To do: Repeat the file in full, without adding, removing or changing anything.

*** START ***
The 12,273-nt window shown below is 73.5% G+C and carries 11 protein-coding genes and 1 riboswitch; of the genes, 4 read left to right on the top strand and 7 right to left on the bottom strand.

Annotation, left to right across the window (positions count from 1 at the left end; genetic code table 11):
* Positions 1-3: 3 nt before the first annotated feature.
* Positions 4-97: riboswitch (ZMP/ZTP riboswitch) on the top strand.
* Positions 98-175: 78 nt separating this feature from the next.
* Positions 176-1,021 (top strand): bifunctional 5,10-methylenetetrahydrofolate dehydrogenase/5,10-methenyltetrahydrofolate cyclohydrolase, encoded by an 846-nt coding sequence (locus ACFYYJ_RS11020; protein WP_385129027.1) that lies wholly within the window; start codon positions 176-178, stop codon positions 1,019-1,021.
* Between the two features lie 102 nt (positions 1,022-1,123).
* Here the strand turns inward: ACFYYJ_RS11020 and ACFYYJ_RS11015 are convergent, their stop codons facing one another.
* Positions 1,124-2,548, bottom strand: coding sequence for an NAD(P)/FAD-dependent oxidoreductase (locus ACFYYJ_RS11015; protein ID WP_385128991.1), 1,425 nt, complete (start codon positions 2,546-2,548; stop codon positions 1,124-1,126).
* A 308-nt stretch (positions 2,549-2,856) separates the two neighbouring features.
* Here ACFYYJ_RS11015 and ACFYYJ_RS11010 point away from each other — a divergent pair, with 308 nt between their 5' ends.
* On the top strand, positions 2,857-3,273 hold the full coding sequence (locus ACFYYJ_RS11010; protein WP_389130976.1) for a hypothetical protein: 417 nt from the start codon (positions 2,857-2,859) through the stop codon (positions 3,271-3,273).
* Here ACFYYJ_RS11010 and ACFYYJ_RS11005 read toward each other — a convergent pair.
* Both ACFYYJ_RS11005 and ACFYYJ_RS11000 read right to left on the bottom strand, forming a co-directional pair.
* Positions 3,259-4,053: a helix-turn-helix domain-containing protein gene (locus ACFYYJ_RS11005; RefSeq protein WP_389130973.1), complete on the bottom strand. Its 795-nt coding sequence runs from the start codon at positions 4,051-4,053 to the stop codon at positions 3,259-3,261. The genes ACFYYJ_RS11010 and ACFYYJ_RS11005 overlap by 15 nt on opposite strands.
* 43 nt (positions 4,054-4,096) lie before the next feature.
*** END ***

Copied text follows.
The 12,273-nt window shown below is 73.5% G+C and carries 11 protein-coding genes and 1 riboswitch; of the genes, 4 read left to right on the top strand and 7 right to left on the bottom strand.

Annotation, left to right across the window (positions count from 1 at the left end; genetic code table 11):
* Positions 1-3: 3 nt before the first annotated feature.
* Positions 4-97: riboswitch (ZMP/ZTP riboswitch) on the top strand.
* Positions 98-175: 78 nt separating this feature from the next.
* Positions 176-1,021 (top strand): bifunctional 5,10-methylenetetrahydrofolate dehydrogenase/5,10-methenyltetrahydrofolate cyclohydrolase, encoded by an 846-nt coding sequence (locus ACFYYJ_RS11020; protein WP_385129027.1) that lies wholly within the window; start codon positions 176-178, stop codon positions 1,019-1,021.
* Between the two features lie 102 nt (positions 1,022-1,123).
* Here the strand turns inward: ACFYYJ_RS11020 and ACFYYJ_RS11015 are convergent, their stop codons facing one another.
* Positions 1,124-2,548, bottom strand: coding sequence for an NAD(P)/FAD-dependent oxidoreductase (locus ACFYYJ_RS11015; protein ID WP_385128991.1), 1,425 nt, complete (start codon positions 2,546-2,548; stop codon positions 1,124-1,126).
* A 308-nt stretch (positions 2,549-2,856) separates the two neighbouring features.
* Here ACFYYJ_RS11015 and ACFYYJ_RS11010 point away from each other — a divergent pair, with 308 nt between their 5' ends.
* On the top strand, positions 2,857-3,273 hold the full coding sequence (locus ACFYYJ_RS11010; protein WP_389130976.1) for a hypothetical protein: 417 nt from the start codon (positions 2,857-2,859) through the stop codon (positions 3,271-3,273).
* Here ACFYYJ_RS11010 and ACFYYJ_RS11005 read toward each other — a convergent pair.
* Both ACFYYJ_RS11005 and ACFYYJ_RS11000 read right to left on the bottom strand, forming a co-directional pair.
* Positions 3,259-4,053: a helix-turn-helix domain-containing protein gene (locus ACFYYJ_RS11005; RefSeq protein WP_389130973.1), complete on the bottom strand. Its 795-nt coding sequence runs from the start codon at positions 4,051-4,053 to the stop codon at positions 3,259-3,261. The genes ACFYYJ_RS11010 and ACFYYJ_RS11005 overlap by 15 nt on opposite strands.
* 43 nt (positions 4,054-4,096) lie before the next feature.